Rautenbach gets Zim farm
André le Roux
Johannesburg - While the campaign to drive white farmers from their farms intensifies, the Zimbabwean government is giving 100 000ha of land to controversial South African businessman Billy Rautenbach.
The land will be used to grow sugar cane which will be converted into bio-fuel.
"It's an absolute disgrace, when we're being driven off our farms like dogs - farms which produce food for Zimbabwe," Charles Taffs, deputy chair of the Zimbabwean Farmers' Association told Beeld on Wednesday.
The Nuanetsi estate in the Masvingo province belongs to the Josua Nkomo trust and is not one of the farms which have been seized from white farmers since 2002.
'All about money'
"It's a matter of principle, and not because Rautenbach is white or about white farmers. He has close ties with Mugabe's Zanu-PF. It's all about money. Besides the loss of land for urgently needed agricultural production, over 10 000 people will be driven off the estate," said Taffs.
Rautenbach will apparently invest over $1bn in the project through his company, Zimbabwe Bio-Energy. President Robert Mugabe and Emmerson Mnangagwa, minister of defence, allegedly own shares in Rautenbach's company.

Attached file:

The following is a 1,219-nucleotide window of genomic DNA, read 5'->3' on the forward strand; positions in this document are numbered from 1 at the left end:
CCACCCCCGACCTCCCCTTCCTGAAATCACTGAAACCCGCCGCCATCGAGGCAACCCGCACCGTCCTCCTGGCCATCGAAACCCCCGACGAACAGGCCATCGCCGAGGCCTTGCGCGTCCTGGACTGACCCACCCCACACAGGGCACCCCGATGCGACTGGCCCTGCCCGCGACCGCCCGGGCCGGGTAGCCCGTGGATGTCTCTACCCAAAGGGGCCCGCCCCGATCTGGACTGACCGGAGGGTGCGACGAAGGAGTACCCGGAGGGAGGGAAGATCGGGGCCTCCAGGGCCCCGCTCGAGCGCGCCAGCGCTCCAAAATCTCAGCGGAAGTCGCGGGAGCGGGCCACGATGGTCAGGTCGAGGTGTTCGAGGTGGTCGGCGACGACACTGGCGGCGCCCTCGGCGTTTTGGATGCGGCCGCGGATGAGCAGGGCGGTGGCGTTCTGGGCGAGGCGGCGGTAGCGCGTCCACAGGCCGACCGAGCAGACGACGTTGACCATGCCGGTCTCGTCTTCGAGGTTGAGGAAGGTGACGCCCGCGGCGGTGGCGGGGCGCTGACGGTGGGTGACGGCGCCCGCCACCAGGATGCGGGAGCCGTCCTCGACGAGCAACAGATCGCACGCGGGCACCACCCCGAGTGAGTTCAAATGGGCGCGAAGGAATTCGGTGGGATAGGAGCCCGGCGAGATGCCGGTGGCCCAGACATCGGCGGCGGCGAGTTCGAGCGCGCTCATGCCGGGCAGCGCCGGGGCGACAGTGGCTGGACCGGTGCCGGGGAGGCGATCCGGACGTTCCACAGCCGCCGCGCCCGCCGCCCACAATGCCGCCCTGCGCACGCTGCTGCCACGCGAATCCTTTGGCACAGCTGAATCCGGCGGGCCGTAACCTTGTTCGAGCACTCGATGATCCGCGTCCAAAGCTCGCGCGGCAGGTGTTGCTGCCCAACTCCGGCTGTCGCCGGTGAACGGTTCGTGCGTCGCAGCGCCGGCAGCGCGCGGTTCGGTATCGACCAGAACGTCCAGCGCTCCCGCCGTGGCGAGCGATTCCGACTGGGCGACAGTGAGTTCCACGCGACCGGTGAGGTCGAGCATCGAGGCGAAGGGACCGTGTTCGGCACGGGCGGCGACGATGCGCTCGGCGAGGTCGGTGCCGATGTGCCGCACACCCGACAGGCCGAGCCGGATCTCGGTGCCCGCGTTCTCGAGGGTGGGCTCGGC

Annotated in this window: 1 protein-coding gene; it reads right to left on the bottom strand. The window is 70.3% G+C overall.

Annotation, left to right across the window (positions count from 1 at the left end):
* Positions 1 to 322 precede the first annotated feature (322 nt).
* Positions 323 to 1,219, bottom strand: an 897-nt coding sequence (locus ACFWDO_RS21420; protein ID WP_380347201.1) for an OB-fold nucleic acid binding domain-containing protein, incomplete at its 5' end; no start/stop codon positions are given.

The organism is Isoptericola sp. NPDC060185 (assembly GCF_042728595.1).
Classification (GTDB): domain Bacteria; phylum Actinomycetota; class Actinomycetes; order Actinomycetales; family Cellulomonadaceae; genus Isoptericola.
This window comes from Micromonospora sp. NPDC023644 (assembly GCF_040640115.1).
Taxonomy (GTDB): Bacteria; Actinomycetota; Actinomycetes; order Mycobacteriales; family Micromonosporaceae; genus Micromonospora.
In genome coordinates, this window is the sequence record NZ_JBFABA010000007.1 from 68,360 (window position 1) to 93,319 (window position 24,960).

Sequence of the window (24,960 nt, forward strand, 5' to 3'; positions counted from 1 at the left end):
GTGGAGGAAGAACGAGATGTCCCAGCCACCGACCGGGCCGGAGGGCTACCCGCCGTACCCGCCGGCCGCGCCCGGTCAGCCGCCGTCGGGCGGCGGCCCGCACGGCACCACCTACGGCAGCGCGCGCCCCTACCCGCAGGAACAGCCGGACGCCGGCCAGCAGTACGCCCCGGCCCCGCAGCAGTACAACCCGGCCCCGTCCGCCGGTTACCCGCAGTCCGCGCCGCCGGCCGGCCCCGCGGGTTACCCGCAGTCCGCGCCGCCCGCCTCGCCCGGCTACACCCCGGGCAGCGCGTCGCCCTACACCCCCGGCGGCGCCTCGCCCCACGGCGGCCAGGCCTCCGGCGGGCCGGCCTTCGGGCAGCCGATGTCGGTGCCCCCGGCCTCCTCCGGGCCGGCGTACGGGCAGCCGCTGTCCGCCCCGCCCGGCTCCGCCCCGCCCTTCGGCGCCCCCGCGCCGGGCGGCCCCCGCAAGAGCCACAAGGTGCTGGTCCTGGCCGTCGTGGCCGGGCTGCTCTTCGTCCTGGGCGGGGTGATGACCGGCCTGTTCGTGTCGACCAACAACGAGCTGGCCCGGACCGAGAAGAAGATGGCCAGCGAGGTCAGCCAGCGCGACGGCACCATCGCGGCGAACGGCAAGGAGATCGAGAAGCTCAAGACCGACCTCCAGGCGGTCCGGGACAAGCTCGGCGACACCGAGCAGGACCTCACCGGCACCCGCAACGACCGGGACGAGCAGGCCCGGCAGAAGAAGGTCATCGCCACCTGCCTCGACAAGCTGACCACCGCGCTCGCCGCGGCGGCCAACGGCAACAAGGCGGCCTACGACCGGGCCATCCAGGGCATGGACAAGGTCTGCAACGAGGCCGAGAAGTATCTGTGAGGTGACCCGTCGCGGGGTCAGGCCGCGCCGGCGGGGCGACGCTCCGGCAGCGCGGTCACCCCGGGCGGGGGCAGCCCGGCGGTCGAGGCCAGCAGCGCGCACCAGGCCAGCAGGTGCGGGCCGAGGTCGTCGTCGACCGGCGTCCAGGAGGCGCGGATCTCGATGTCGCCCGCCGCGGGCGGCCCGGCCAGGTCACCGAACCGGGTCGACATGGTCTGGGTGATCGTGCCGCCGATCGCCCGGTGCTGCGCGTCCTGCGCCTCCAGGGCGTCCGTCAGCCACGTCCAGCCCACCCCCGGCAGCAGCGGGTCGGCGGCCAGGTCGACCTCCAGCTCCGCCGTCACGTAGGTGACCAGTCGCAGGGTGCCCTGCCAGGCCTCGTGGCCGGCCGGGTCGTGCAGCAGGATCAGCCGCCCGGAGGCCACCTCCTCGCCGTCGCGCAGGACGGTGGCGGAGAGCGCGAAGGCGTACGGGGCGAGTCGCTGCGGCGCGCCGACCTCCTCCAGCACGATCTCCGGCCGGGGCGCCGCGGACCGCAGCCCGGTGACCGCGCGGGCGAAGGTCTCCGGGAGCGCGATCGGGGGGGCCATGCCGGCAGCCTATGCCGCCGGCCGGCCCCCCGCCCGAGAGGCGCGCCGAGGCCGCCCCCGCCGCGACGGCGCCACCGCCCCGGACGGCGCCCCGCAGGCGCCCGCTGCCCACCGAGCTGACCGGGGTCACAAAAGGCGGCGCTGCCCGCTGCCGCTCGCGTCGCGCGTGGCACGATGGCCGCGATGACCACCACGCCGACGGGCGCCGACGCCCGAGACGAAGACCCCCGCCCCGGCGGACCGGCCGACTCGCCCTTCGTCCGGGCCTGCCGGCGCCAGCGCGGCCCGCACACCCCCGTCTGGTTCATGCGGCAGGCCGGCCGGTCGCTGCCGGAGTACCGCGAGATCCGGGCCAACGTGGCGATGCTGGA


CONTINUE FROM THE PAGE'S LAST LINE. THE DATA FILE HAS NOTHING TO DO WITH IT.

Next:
A South African court has recently acquitted him of a string of criminal charges, in return for his testimony in the trial of former police commissioner, Jackie Selebi.
The decision to make the land available to Rautenbach has the support of deputy president, John Nkomo, who's also one of the trustees.
However, it doesn't carry the approval of all Zanu-PF supporters in Masvingo. The transfer of highly fertile soil is being opposed by the provincial leadership of Zanu-PF.
"We have to ask ourselves: where is black empowerment if we're going to allow one white man to take over such a large piece of land?" said Lovemore Matuke, provincial chair of Zanu-PF, according to the Zimbabwe Times.
He's supported by the governor of Masvingo, Titus Maluleke.
According to the government mouthpiece, The Herald, Nkomo said in reaction to the criticism that those who are opposed to Rautenbach's role, are "witches who oppose the development of Masvingo. Billy [Rautenbach] is our friend and those who want to drive him off the farm, are MDC supporters."
The MDC is opposed to the Rautenbach project as well.
A spokesperson for the MDC, Nelson Chamisa, on Wednesday said such a project "should only be considered after a comprehensive land audit has been completed in Zimbabwe".